"We know that they are a very well organised team," the 37-year-old added. "They have their strengths. 

"We respect them, but I think that if Portugal are at the best level, they will beat any team in the world. 

"[It is the] game of our lives, too, not just for Macedonia. I hope the stadium can respond in the best way, with a very strong atmosphere throughout the 90 minutes."

Meanwhile, Coach Santos shrugged off suggestions he was pleased to face North Macedonia for a place in Qatar, rather than Italy, saying he was simply happy with his own side's result against Turkey.

"I'm not happy [not to play Italy]," the 67-year-old said. "I'm happy that Portugal beat Turkey and played a good game. It was a tough opponent, we knew we had to win. 

"We'll do everything we can to be present at the World Cup."

Portugal have not failed to qualify for a major tournament since missing out on the 1998 World Cup in France, featuring at each of the past five editions of world football's most celebrated competition.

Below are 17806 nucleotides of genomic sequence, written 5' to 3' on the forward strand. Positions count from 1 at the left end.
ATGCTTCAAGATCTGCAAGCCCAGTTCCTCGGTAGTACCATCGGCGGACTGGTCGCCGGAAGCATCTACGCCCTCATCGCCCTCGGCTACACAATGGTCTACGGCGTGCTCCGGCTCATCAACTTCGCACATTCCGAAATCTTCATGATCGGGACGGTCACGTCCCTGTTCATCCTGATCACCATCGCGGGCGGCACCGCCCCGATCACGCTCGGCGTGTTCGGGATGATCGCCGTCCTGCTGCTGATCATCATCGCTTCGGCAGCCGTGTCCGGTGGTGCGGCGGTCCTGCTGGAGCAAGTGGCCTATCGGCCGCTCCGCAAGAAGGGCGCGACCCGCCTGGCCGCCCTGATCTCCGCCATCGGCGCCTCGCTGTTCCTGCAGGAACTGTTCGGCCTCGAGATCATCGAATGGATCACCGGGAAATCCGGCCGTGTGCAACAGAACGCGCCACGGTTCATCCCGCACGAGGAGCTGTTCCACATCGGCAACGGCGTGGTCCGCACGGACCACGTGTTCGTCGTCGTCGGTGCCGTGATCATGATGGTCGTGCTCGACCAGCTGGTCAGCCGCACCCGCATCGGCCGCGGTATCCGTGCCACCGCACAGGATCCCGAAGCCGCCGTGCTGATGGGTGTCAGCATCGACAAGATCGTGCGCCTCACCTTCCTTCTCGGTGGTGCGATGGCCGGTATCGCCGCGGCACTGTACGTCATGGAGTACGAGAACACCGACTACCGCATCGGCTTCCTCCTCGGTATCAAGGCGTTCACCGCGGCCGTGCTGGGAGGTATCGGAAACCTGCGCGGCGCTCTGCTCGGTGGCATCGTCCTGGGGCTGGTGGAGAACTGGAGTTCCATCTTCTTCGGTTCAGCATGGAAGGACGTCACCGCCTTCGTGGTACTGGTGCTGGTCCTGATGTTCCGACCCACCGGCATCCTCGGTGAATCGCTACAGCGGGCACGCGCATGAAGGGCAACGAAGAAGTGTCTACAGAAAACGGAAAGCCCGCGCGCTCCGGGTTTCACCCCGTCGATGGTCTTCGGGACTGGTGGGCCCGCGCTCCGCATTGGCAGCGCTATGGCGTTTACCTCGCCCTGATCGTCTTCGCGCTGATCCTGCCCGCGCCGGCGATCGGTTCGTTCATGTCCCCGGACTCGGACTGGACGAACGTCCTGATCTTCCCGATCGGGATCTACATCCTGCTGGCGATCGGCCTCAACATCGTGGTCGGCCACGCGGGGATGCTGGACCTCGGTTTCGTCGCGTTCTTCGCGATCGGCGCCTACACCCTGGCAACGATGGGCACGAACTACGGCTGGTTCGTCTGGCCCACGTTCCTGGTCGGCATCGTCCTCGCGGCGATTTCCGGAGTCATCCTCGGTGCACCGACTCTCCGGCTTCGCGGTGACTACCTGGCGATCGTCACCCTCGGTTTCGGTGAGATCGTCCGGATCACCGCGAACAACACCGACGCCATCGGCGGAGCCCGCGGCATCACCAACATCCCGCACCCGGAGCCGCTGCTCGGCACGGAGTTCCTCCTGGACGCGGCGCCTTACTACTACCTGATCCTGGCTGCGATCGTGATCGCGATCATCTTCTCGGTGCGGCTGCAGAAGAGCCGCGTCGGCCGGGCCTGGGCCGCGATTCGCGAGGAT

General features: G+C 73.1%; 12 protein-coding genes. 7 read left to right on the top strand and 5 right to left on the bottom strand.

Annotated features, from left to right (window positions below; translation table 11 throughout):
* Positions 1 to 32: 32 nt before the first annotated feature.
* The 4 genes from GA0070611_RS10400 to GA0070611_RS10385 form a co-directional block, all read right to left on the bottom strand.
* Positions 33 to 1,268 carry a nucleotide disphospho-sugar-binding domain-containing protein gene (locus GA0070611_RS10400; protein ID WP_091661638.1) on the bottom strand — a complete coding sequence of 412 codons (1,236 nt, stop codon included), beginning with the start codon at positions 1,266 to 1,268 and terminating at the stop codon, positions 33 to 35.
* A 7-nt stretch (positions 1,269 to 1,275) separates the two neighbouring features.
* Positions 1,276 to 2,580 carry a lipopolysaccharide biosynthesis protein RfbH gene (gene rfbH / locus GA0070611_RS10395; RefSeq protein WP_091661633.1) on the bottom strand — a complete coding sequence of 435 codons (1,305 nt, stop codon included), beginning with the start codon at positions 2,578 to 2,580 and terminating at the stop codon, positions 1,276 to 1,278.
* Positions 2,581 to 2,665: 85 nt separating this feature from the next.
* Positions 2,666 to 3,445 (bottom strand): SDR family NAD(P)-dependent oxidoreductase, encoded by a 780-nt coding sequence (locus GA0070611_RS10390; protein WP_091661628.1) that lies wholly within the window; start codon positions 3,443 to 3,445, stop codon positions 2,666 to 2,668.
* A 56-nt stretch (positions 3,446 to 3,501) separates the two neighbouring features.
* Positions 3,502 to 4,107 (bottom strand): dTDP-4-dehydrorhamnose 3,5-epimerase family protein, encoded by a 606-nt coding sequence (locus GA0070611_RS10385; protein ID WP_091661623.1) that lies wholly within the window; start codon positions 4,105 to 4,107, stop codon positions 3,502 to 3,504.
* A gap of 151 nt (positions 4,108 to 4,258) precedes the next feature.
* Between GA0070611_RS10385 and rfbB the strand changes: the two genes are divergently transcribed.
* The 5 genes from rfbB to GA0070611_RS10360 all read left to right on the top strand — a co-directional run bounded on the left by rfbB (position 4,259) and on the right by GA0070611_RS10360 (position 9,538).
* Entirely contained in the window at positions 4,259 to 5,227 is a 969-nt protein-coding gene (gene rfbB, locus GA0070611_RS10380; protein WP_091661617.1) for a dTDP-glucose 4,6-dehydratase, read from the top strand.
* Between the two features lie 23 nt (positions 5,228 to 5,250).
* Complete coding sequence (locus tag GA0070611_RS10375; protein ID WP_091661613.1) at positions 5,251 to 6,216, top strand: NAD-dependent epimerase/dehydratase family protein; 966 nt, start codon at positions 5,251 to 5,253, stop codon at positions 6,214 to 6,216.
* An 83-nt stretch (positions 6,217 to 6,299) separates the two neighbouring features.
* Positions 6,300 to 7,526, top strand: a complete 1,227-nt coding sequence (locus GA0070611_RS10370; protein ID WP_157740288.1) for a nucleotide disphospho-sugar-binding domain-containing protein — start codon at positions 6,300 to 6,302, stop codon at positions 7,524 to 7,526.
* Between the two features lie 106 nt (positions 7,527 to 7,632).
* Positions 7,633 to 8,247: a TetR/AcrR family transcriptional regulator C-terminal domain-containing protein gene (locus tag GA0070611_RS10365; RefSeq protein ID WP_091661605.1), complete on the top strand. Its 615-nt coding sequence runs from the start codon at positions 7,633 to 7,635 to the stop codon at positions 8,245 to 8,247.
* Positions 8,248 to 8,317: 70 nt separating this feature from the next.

It's almost taken for granted that the best players in football appear at the biggest tournament of them all, the World Cup.

But look a little closer, and we can see that is just not the case. Every four years there are a handful of big names who miss out, usually those born to countries without the same footballing pedigree as the likes of Brazil, Argentina and Spain.

There are even countless greats who, down the years, have failed to register a single appearance at a World Cup finals. Either they've been something of an anomaly in terms of the quality available to their country at a given time, injury has struck, or the coach simply hasn't picked them. Alfredo di Stefano, Ryan Giggs, George Best, Eric Cantona all enjoyed illustrious careers without playing in a World Cup.